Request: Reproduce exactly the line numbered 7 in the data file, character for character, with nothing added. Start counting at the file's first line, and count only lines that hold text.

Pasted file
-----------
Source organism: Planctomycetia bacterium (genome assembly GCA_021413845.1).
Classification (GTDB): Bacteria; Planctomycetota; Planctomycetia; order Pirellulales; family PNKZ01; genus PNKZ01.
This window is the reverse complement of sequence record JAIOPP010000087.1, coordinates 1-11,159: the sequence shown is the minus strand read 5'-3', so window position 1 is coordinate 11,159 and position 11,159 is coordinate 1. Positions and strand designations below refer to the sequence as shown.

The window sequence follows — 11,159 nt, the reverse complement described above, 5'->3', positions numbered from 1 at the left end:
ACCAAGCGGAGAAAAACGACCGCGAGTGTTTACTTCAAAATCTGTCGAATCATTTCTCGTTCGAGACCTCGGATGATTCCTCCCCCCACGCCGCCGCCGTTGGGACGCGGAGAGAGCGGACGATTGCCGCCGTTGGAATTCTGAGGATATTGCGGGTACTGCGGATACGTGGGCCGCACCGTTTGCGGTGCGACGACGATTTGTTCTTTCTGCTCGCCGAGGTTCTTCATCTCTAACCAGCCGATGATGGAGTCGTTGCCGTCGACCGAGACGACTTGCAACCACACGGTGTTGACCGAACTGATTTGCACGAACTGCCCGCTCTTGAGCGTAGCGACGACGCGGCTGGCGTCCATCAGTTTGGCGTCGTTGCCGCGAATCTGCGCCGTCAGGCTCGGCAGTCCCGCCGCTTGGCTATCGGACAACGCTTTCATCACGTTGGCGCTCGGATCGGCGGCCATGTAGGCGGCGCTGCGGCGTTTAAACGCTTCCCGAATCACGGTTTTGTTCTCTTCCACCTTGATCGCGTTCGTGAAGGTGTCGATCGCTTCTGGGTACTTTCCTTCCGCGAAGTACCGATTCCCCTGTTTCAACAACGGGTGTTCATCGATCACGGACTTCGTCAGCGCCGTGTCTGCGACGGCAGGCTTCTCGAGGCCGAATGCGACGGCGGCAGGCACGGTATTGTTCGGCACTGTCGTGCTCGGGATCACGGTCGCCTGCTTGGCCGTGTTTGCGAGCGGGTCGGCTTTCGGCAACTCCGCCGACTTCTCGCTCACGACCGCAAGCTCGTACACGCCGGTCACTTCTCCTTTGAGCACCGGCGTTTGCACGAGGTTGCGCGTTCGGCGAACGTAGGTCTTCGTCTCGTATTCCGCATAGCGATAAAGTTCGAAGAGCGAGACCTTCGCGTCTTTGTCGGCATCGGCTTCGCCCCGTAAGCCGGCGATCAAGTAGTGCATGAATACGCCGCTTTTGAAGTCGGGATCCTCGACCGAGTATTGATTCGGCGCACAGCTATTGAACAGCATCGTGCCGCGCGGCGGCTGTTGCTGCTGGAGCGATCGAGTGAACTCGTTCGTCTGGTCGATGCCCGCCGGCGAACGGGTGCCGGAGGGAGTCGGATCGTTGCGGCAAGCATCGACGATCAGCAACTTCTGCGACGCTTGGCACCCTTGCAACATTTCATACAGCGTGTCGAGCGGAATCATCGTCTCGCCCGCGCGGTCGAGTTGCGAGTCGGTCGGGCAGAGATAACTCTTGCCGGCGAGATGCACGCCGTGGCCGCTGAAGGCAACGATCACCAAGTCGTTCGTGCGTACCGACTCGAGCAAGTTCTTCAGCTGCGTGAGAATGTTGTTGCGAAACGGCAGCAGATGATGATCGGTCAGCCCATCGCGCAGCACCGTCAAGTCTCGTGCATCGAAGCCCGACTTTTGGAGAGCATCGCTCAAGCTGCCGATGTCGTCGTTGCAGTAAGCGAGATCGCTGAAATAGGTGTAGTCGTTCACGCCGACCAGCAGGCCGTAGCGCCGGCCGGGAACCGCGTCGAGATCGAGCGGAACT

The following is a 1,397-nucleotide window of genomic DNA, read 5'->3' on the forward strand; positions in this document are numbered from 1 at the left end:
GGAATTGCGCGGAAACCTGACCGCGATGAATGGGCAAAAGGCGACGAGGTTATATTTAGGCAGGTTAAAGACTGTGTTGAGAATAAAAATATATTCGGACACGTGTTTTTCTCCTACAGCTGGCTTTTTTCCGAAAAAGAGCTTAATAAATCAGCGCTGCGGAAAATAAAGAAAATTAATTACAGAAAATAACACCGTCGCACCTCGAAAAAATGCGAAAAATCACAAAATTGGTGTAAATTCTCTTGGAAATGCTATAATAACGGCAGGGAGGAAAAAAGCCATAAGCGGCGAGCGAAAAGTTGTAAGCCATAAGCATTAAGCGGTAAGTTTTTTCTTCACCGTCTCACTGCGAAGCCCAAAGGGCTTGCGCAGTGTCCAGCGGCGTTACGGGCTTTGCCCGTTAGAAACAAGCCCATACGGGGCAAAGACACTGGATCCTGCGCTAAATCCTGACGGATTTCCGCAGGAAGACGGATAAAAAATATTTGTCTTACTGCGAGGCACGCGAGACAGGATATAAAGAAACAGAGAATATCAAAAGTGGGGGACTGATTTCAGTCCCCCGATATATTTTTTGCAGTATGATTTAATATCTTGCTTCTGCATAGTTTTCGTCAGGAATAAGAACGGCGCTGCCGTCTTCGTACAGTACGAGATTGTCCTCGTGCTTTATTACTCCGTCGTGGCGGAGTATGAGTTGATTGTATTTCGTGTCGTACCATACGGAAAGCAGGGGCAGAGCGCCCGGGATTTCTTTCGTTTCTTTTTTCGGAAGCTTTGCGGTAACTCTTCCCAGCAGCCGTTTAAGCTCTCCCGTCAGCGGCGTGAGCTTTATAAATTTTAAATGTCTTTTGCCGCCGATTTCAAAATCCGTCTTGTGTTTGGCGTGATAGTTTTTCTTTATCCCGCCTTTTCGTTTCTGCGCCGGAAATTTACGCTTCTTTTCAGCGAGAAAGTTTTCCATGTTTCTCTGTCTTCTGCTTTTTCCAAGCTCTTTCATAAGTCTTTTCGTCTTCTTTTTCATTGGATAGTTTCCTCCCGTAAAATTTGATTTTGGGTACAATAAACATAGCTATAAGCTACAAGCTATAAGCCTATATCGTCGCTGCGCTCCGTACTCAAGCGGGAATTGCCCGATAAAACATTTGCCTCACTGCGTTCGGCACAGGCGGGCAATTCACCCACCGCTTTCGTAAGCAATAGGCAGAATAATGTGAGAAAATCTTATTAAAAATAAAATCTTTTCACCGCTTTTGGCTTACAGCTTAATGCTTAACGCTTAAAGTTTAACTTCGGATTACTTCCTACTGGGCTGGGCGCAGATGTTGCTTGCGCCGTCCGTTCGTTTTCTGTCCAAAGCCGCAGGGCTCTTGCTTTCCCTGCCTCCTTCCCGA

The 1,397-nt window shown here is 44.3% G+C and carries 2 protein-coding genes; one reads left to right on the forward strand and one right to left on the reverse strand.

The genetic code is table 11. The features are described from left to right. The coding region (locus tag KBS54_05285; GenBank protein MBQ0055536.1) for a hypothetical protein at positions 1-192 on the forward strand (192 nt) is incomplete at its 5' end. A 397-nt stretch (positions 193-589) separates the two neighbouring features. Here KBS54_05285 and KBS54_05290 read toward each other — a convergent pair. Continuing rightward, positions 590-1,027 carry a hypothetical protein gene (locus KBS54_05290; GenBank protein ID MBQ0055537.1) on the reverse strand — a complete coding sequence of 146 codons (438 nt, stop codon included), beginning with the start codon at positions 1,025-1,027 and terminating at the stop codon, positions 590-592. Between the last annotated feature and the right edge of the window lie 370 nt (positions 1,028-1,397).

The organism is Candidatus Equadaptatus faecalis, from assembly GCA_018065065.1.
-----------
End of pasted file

GGAATTGCGCGGAAACCTGACCGCGATGAATGGGCAAAAGGCGACGAGGTTATATTTAGGCAGGTTAAAGACTGTGTTGAGAATAAAAATATATTCGGACACGTGTTTTTCTCCTACAGCTGGCTTTTTTCCGAAAAAGAGCTTAATAAATCAGCGCTGCGGAAAATAAAGAAAATTAATTACAGAAAATAACACCGTCGCACCTCGAAAAAATGCGAAAAATCACAAAATTGGTGTAAATTCTCTTGGAAATGCTATAATAACGGCAGGGAGGAAAAAAGCCATAAGCGGCGAGCGAAAAGTTGTAAGCCATAAGCATTAAGCGGTAAGTTTTTTCTTCACCGTCTCACTGCGAAGCCCAAAGGGCTTGCGCAGTGTCCAGCGGCGTTACGGGCTTTGCCCGTTAGAAACAAGCCCATACGGGGCAAAGACACTGGATCCTGCGCTAAATCCTGACGGATTTCCGCAGGAAGACGGATAAAAAATATTTGTCTTACTGCGAGGCACGCGAGACAGGATATAAAGAAACAGAGAATATCAAAAGTGGGGGACTGATTTCAGTCCCCCGATATATTTTTTGCAGTATGATTTAATATCTTGCTTCTGCATAGTTTTCGTCAGGAATAAGAACGGCGCTGCCGTCTTCGTACAGTACGAGATTGTCCTCGTGCTTTATTACTCCGTCGTGGCGGAGTATGAGTTGATTGTATTTCGTGTCGTACCATACGGAAAGCAGGGGCAGAGCGCCCGGGATTTCTTTCGTTTCTTTTTTCGGAAGCTTTGCGGTAACTCTTCCCAGCAGCCGTTTAAGCTCTCCCGTCAGCGGCGTGAGCTTTATAAATTTTAAATGTCTTTTGCCGCCGATTTCAAAATCCGTCTTGTGTTTGGCGTGATAGTTTTTCTTTATCCCGCCTTTTCGTTTCTGCGCCGGAAATTTACGCTTCTTTTCAGCGAGAAAGTTTTCCATGTTTCTCTGTCTTCTGCTTTTTCCAAGCTCTTTCATAAGTCTTTTCGTCTTCTTTTTCATTGGATAGTTTCCTCCCGTAAAATTTGATTTTGGGTACAATAAACATAGCTATAAGCTACAAGCTATAAGCCTATATCGTCGCTGCGCTCCGTACTCAAGCGGGAATTGCCCGATAAAACATTTGCCTCACTGCGTTCGGCACAGGCGGGCAATTCACCCACCGCTTTCGTAAGCAATAGGCAGAATAATGTGAGAAAATCTTATTAAAAATAAAATCTTTTCACCGCTTTTGGCTTACAGCTTAATGCTTAACGCTTAAAGTTTAACTTCGGATTACTTCCTACTGGGCTGGGCGCAGATGTTGCTTGCGCCGTCCGTTCGTTTTCTGTCCAAAGCCGCAGGGCTCTTGCTTTCCCTGCCTCCTTCCCGA